Transparent: It’s important to check exactly what is being offered with the transparent stain as some of them are clear whereas others will have a slight shade to them. What they do have in common is showing the natural beauty of the grain beneath the wood. It’s ideal for those who want the benefits of stain but with a minimal color change.

Translucent: This is a thicker color solution but one where you’ll still be able to make out the grain underneath. It’s ideal for those who want to significantly change the color of the siding while still showing off the wood below. It generally has a higher level of protection than either a clear or transparent stain.

Solid color: A solid stain option pretty much acts like paint and will completely cover the wood with the grain no longer being visible. This is for anyone that wants a complete change to the natural color of cedar. This gives you the maximum protection but is often the hardest material to work with as it’s a little thicker than the other options.

Water or oil-based

You’ll see that stains either come as water-based or oil-based but what’s the difference and which one should you choose?

Well, the decision is up to you but here we look at the key differences.

Water-based: This type of stain is going to be better for the environment and you don’t have to worry about it dripping into your soil or onto your plants. It’s also very easy to work with as it’s thinner and can therefore be used with a sprayer.

Oil-based: Some people prefer to work with oil-based stains as they are better at penetrating the wood. They can be a little harder to apply with many not suitable for use with a sprayer. They also can be quite harmful to the environment so you need to be more careful.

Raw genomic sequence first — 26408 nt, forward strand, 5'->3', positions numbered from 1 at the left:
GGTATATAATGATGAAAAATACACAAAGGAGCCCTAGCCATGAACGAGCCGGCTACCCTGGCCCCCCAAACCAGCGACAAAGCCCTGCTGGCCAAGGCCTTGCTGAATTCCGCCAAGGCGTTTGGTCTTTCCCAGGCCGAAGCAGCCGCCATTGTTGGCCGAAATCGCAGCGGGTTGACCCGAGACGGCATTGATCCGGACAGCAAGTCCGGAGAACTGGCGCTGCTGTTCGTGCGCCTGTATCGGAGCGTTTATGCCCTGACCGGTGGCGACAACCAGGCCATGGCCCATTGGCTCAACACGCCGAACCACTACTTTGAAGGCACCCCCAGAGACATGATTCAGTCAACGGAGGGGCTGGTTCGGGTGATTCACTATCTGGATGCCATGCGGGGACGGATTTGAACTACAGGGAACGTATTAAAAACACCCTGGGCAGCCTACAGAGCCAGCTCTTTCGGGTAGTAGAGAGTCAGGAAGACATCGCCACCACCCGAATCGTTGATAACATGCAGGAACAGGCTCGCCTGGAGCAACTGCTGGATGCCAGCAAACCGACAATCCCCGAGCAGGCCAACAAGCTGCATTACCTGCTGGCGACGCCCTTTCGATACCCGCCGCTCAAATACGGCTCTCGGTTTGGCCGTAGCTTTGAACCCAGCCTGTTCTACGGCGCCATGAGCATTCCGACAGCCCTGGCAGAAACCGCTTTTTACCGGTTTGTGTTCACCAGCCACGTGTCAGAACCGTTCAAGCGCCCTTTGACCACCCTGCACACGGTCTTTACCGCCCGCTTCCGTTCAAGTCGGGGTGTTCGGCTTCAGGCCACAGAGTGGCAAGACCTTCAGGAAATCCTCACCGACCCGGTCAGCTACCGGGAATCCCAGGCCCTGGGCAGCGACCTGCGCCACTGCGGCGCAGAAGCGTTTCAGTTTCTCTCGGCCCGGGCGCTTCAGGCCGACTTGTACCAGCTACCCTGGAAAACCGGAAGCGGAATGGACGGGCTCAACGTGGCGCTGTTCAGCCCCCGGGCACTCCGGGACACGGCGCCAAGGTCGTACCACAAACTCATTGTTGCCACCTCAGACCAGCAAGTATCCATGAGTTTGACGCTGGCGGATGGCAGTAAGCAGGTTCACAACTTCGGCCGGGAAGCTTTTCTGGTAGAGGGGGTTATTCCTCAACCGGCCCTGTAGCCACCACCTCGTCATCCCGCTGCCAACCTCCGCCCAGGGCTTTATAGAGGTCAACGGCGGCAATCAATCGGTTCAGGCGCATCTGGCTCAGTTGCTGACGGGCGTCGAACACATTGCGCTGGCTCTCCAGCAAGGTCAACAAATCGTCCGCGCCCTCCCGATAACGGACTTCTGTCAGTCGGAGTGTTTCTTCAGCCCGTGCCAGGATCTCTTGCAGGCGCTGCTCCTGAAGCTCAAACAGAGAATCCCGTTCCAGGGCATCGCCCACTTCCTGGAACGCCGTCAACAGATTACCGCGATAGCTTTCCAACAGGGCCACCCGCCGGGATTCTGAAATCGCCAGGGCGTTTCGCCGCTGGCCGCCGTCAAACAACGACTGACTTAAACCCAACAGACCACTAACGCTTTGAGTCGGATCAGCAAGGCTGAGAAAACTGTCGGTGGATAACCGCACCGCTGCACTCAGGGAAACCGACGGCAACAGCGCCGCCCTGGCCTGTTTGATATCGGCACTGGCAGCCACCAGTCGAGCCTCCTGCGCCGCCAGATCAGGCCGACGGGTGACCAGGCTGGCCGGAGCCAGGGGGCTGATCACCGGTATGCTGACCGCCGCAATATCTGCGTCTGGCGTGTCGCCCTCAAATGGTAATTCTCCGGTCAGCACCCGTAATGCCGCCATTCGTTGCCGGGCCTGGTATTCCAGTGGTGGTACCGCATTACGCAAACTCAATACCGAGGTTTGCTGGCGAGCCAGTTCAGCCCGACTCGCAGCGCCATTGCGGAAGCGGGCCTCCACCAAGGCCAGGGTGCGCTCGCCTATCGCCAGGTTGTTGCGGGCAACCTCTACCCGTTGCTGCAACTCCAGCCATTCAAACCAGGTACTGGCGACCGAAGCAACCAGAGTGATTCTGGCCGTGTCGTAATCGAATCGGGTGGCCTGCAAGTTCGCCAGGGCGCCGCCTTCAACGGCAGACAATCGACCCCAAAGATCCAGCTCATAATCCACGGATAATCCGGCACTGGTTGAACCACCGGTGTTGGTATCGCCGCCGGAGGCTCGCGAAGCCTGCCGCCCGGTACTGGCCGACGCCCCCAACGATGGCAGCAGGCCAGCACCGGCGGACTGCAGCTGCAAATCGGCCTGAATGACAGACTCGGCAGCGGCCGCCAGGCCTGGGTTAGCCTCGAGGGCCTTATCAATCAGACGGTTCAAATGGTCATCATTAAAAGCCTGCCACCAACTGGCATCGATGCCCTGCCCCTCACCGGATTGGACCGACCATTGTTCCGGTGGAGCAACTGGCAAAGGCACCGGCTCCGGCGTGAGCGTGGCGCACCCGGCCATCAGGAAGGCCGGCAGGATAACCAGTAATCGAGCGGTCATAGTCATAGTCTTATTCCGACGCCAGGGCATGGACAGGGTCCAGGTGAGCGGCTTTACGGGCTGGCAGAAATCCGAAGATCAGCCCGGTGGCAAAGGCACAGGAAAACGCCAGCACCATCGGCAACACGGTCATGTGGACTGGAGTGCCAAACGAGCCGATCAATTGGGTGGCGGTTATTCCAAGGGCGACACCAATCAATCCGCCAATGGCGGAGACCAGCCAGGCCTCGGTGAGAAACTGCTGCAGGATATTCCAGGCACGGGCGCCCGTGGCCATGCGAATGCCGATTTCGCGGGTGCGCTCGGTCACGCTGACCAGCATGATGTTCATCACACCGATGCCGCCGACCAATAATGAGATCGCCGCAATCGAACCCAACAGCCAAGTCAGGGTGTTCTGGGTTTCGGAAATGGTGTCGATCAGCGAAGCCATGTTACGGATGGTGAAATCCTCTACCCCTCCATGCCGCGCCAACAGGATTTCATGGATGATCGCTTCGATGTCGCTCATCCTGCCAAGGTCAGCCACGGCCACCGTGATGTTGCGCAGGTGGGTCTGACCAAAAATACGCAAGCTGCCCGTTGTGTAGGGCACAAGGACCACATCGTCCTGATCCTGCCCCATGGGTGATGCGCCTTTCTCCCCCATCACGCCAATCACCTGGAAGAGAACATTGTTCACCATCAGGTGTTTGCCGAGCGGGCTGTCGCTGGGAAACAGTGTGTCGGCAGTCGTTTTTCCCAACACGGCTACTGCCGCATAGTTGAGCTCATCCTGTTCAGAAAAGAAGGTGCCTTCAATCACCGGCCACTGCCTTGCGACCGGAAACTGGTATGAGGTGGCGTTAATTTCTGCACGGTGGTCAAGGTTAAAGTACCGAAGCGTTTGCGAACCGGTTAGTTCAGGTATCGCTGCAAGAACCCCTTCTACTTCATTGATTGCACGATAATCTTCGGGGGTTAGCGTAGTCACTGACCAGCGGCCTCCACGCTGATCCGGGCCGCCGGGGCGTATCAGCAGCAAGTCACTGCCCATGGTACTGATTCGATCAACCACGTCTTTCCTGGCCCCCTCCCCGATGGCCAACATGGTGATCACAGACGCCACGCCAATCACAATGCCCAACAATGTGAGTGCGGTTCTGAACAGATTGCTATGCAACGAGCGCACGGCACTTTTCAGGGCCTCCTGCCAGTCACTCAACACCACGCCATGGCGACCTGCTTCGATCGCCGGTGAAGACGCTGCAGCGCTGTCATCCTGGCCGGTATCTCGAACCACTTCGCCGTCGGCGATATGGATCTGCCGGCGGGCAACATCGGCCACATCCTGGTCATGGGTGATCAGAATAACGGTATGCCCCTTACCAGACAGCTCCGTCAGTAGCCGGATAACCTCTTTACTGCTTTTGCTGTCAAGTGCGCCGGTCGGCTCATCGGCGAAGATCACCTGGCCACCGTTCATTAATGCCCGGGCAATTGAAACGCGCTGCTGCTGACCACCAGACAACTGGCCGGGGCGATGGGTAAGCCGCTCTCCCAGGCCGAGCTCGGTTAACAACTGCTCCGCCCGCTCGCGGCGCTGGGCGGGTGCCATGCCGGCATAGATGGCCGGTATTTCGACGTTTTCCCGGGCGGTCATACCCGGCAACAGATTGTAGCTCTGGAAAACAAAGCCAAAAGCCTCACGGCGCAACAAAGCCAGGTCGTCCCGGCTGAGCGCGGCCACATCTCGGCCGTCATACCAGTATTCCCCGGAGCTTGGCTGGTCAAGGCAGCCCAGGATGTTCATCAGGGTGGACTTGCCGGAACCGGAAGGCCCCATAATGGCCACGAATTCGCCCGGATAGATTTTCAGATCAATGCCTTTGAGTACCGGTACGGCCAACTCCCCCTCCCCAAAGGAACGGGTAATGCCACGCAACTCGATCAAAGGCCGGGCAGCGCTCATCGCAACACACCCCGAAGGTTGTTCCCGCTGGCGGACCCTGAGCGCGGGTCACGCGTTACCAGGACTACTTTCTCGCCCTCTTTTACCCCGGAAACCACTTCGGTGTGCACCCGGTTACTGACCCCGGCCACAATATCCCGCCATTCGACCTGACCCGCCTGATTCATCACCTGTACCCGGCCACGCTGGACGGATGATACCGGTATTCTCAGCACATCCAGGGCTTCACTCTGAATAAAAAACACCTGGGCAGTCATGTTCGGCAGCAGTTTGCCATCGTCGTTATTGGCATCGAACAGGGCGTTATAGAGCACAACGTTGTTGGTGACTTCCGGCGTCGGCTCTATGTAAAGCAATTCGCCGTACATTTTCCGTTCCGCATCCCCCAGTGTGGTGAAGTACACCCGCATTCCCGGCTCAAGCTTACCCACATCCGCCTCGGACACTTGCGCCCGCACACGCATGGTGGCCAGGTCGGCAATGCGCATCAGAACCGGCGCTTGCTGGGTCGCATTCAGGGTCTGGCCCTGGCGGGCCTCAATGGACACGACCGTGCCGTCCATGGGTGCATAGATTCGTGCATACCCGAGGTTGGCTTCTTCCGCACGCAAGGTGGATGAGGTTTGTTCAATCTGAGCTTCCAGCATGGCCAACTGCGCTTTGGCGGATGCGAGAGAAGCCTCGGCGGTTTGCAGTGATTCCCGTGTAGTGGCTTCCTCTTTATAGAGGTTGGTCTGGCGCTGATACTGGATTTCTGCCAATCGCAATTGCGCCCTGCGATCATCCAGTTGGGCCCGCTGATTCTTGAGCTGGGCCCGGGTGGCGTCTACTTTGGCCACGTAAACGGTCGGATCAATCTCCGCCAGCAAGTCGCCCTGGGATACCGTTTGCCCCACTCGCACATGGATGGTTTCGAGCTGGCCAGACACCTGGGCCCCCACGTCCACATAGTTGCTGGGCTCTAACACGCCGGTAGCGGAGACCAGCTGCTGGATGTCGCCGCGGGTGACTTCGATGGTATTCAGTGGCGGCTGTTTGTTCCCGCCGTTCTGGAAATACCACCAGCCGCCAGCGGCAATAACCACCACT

Coverage area

You don’t want to get 90% of the way through staining your sidings only to realize that you’ve run out of stain. Having a long delay can mean that your stain may not dry evenly which leads to results that are far less than perfect.

The exact amount will vary from one stain to the next but on average, a gallon of stain is going to cover an area of 200-300 square feet. It’s best to get a rough idea of the area your sidings cover before you get to work on staining it.

You also need to know how many coats you’re going to need. Many stains will only need one coat which can be easier on your budget. If you’re changing the color significantly then you may need more than one, and therefore a lot more stain.


Perhaps the main reason to use stain is to protect the wood underneath. The level of protection you get is going to change due to a few different factors. Most will also act as a sealant and it can be great to have that 2-in-1 solution.

Knowing the climate you’re in can also affect your buying decision. If you live in a harsh environment then you may opt for a darker stain as this will wear away more slowly. It can have you from constantly needing to maintain your siding.

As a general rule, darker stains will offer more protection than lighter stains. That’s because their increased number of pigments increase UV protection. Some people don’t like darker stains and will therefore accept less protection from a lighter one.


The stain is most likely going to change the color of the wood so you need to think of which color is going to be best suited to your needs. Most stains have a color that is meant to reflect another type of wood so you can make your cedar look like redwood, for example.

Cedar can come in a few different shades but is often quite light in color. It can be quite beautiful in just that natural shade and therefore a lot of people like the idea of simply keeping it as it is. Others will look for a different color and there are a lot of different options available.

The Ready Seal stain gives you quite a few different options. Cedar is a fairly light wood but you may even choose to go a little lighter and opt for a golden pine or a light oak that can brighten up those exterior sidings.

You can also go the other way and opt for something much darker and give your sidings a much warmer feel. The likes of mahogany, burnt hickory and dark walnut are all examples of stains that will give your cedar siding a dramatically different appearance.

When looking at solid color and semi-transparent stains, you usually have the opportunity to change the color to something completely unnatural. The Deft stain gives you the option of going for a Driftwood Grey along with its more natural range.